3 Strategies for Pulling 385 for Reps (and for Generally Getting Jacked)

By December 16, 2016Blog

Last week, I posted the following on my personal Facebook page and it did better than most of my other recent posts combined.

Naturally, I decided I should tell you how I got there and why it brings me incredible joy to pick up ridiculous amounts of weight and put them down.

It wasn’t always this way.

I grew up the tall, skinny kid. I was called every name in the book, from ‘bag of bones’ to ‘tall drink of water’. I could clearly see my ribcage in the mirror well into my teens.

The worst part was that I didn’t really make up for it with anything else.

Because my limbs were so long, my legs and arms were incredibly skinny and naturally very weak. My core was like a wet noodle every time I tried to do anything requiring some semblance of core stabilization.

This led to lots of issues; most notably chronic lower back pain that simply would not go away.

This didn’t help matters in my chosen sport of hockey; in particular, my preferred position as a goaltender.  Being a goalie requires muscular endurance to stay low in a ready position for minutes on end and even more core stability to create and resist rotation in the blink of an eye, sometimes simultaneously.

Regardless of the negative effects of my chosen sport and the fact that my lack of overall strength would most certainly hold me back from getting to the pros, I hated being the skinny kid. I absolutely despised it.

I mean, come on… the girls didn’t like it.

Furthermore, I had a mental block in the gym. I wasn’t very interested in strength training for 2 reasons:

1.     I wasn’t good at it… at all; and had no idea what I was doing

2.     I was being told to do it, and I really didn’t know why

Fast forward several years; I had just finished my “serious” playing days and was working in a high-performance gym, training hockey players to do the same thing I despised while I was chasing the dream.

Weird, eh?

The gym was going through a period of transition at the exact time I was soaking up as much as I could about my new career path and our new manager decided to simplify our programming across the board. We were going to focus all programs on Dan John’s 5 basic human movements:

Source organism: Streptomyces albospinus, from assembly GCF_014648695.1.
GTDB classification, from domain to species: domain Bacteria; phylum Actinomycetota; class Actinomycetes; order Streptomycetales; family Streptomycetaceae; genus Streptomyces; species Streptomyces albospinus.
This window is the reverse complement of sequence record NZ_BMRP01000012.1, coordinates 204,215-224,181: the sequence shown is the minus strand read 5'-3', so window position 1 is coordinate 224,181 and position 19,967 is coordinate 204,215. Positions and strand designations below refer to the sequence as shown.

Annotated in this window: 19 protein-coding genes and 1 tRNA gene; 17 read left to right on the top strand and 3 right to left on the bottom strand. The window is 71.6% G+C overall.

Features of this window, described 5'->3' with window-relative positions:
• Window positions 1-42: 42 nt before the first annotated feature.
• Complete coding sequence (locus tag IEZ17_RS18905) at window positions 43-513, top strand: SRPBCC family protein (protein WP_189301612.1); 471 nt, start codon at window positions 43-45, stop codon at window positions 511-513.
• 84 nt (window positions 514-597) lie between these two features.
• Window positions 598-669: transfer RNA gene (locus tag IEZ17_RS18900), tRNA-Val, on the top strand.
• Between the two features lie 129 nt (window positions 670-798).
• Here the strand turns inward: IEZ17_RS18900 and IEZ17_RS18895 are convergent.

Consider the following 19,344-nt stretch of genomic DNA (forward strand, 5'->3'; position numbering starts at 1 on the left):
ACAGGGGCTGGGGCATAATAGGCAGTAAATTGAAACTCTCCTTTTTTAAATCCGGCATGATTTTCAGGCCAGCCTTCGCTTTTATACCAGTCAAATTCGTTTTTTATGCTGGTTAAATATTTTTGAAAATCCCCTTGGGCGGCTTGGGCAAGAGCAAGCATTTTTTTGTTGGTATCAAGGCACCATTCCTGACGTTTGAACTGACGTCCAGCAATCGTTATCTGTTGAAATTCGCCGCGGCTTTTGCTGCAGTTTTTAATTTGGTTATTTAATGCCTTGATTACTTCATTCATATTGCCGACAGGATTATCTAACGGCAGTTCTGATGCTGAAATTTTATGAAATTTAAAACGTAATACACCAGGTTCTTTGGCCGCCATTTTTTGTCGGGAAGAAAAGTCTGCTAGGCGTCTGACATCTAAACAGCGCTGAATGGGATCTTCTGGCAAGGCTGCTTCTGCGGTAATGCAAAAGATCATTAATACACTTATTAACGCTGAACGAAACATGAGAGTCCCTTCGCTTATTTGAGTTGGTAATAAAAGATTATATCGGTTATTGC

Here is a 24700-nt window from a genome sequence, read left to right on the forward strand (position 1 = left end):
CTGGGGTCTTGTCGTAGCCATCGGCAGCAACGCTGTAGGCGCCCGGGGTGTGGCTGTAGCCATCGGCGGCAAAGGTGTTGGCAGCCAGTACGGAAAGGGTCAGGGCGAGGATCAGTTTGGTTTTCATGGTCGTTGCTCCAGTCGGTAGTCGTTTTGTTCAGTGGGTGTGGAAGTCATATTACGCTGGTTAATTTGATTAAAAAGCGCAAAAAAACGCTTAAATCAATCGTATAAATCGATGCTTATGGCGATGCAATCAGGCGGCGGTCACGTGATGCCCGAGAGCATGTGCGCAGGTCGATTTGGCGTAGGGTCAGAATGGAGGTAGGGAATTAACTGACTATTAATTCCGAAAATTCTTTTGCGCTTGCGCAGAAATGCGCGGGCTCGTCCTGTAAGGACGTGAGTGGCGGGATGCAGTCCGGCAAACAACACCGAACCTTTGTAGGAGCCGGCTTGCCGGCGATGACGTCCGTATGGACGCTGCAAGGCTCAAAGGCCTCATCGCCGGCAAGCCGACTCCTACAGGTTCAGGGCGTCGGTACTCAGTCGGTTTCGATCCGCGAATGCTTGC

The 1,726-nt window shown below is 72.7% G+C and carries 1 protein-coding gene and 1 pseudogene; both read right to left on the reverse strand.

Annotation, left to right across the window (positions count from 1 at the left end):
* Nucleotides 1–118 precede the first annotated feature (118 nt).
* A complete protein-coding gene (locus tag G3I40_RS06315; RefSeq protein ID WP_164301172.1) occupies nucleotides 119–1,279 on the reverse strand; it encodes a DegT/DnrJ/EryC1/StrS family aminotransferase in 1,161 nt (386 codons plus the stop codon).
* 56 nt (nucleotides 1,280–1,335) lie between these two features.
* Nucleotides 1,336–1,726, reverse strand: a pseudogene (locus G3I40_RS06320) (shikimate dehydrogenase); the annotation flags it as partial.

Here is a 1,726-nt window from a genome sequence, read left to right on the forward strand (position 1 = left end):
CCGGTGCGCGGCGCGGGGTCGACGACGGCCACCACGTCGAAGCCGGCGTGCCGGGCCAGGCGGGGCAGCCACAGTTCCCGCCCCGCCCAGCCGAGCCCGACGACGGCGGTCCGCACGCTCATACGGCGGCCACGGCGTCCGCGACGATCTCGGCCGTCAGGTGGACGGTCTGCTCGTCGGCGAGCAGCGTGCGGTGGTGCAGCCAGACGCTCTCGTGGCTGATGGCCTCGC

– Push

– Pull

– Squat

– Hinge

– Loaded Carry

It clicked. I finally had some direction.

I could manage that. I could get better at those 5 movement patterns.

Not only that, but I was now in this phase of my life where I had to figure out why I was even going to workout. I knew I had to be fit in order to do my job- a job I was falling in love with- but I no longer had to work out as I wasn’t playing hockey anymore.

I decided I wanted to get as strong as I possibly could and finally banish all my injury and skinny demons. I was going to crush the 5 basic human movements.

I didn’t care about being faster.

I didn’t care about stopping more pucks.

I didn’t even care about my overall health at the time.

I just wanted to lift weights.

I started diving head first into everything I could read on pure strength.

For the first time in my life, I wanted to get to the gym and knew what I was going to do when I got there.

More specifically, I found Jim Wendler and his 5/3/1 program on T-Nation and have since completed that program at least once a year.

In fact, that’s the program the got me to 385 x 8. But you can click the link above to find that program; that’s not why I’m writing this.

I’m here to outline the principles that allowed this massive shift from the skinny kid who hated working out to the gym rat that couldn’t wait to get to the gym.

1)   Ridiculous Consistency

We all saw that guy back in the day.

He was a good enough athlete and got the job done when the game started, but he was a hot mess when it came to sticking to anything else. While some of the guys went into the gym with a hard plan, knew their weights and knew their body, he’d go in just making it up as he went along.

He floated around the gym floor like Ovechkin sitting at the blue line. No real plan in place and no idea what he’s supposed to be doing. Just waiting for something to happen.

That was Gav back in the day. I actually distinctly remember our shitty gym in our practice rink in Seattle (which was a former Safeway, by the way) and how I’d follow the vets in; do part of their workout; discover it was too hard and either shut ‘er down or go hit biceps and bench.

The lesson here is that you don’t always have to have had consistency. You just need to start building it in now.

First, I have a clear ‘WHY’.

I hate being the skinny guy and I want to get as strong as I possibly can before things start going downhill around 35 to 40. This is also a major way I protect my lower back from further injury.

Just think about how much core stability is needed to pull 385 pounds off the floor without letting your lower back crumble into oblivion…